ReaderPoll: What do you think should happen to the Manganos?

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"What do you think should happen to the Manganos, the facility owners charged with 35 counts of negligent homicide after Hurricane Katrina?"

"To me, the obvious answer is for our criminal justice system to treat the Manganos as it would anyone accused of committing a crime – that is, that they be considered innocent until proven guilty."
– Administrator, Roger W. Parry,
Lexington, KY


"I think it is wholly inappropriate to ask your readers, who will not sit on the jury to hear this case in a courtroom and thus have no facts – other than the possibly true or untrue 'facts' that have been reported in the press – to give an opinion."
– Long-Term Care Insurance Agent,
Annemiek Storm,
Genworth Financial LTCI Partners


"If their decision was based on the best knowledge they had and no purposeful intent, how can we as a society be that cruel that we must have a scapegoat for every death or incident? Let's then prosecute every healthcare worker who makes a bad choice. We have gone nuts if we decide these folks are guilty on bad judgment alone."
– Administrator, Marilynn Perry,
Edgerton Care Center, Edgerton, WI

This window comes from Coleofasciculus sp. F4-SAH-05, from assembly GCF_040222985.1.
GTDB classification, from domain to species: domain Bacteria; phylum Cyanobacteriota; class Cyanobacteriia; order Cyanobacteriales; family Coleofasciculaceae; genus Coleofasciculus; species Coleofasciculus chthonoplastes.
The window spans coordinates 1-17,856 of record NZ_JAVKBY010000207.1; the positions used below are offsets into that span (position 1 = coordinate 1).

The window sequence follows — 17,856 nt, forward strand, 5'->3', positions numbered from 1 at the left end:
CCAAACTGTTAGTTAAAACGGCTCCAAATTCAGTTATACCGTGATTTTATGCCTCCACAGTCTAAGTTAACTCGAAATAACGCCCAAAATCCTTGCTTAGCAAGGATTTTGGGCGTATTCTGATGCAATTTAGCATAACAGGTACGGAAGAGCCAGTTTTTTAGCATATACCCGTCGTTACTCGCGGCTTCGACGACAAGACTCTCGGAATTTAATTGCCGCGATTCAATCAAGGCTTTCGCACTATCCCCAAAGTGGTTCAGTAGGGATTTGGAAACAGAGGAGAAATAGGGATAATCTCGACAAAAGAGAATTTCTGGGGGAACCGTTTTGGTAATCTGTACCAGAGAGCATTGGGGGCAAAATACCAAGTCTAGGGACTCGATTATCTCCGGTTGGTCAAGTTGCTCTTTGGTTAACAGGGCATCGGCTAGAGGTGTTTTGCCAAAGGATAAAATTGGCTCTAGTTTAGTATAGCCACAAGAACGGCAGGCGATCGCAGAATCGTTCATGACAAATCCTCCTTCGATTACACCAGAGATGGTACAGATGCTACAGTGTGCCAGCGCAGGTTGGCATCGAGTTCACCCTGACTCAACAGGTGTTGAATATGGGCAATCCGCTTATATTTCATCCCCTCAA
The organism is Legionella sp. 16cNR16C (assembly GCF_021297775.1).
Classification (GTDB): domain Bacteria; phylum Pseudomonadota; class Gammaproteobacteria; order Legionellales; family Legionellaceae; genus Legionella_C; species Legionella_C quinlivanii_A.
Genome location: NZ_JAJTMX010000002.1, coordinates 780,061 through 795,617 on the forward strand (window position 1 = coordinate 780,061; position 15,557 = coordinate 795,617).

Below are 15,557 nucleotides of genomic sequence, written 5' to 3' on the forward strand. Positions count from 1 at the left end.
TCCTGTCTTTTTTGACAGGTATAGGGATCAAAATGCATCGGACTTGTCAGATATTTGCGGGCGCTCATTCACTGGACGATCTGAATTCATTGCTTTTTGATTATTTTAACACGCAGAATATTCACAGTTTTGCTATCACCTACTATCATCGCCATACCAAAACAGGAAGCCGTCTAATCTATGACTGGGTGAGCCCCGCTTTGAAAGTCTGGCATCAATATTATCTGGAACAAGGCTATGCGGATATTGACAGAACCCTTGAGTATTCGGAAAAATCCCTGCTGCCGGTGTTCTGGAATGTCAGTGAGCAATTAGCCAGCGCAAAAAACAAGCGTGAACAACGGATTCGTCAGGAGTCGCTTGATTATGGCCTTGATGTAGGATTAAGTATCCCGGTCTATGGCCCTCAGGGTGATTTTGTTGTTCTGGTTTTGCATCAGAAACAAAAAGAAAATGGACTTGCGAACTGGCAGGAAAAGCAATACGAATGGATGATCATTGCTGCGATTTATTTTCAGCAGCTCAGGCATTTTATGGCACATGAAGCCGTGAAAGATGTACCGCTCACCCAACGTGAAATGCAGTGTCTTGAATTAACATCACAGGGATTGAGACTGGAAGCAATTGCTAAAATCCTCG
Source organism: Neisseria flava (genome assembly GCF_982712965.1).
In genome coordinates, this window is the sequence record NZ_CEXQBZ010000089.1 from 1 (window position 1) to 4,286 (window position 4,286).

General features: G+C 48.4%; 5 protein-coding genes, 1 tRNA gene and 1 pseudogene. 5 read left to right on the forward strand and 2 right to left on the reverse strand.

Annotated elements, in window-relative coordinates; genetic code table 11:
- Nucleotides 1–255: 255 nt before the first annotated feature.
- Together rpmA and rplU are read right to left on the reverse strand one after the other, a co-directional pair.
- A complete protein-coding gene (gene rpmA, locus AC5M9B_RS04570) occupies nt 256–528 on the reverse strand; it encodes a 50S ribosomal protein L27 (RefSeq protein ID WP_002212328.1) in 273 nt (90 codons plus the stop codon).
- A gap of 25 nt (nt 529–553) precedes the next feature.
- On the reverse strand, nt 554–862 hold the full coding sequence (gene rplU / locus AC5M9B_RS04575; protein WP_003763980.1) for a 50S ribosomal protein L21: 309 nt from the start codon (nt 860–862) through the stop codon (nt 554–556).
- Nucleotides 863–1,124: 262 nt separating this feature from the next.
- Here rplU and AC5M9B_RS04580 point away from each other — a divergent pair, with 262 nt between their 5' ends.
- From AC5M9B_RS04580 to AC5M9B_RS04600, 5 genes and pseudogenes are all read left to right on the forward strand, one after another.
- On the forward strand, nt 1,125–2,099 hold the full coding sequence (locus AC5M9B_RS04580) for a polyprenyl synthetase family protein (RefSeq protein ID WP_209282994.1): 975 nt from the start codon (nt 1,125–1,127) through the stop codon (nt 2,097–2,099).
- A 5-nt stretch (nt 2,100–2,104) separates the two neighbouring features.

"I do not personally know the Manganos, but it is my appreciation that what was reported in the national media was very sensationalized. The decision to evacuate a nursing facility is one that should not be made hastily. Evacuating residents this frail can very often result in deaths, just as not evacuating them can."
– CEO, Teddy Price,
Central Management Company,
Winnfield, LA
"We should wait until the facts are presented under oath before any kind of decisions are made or opinions formed."
– Owner, June Peach,
The Management Company,
Alexandria, LA


"There's so much rhetoric involved that it's difficult separating the wheat from the chaff. If they are guilty of leaving the residents to drown, then they should be charged with at least manslaughter. They had a responsibility for their patients and were charged with taking care of them. The families and patients had a trust in them to do the best they could for them, not abandon them in their hour of greatest need."
– Social Worker, S. M. Julagay,
Lakeland Village. Medical Lake, WA


EDITOR'S NOTE: Thirty-five residents drowned at Salvador and Mabel Mangano's Louisiana facility after the hurricane hit and levees broke in 2005. The Manganos say transporting so many frail residents under uncertain conditions would have been dangerous. The government and the failed levee system are the real culprits in the deaths, they maintain.
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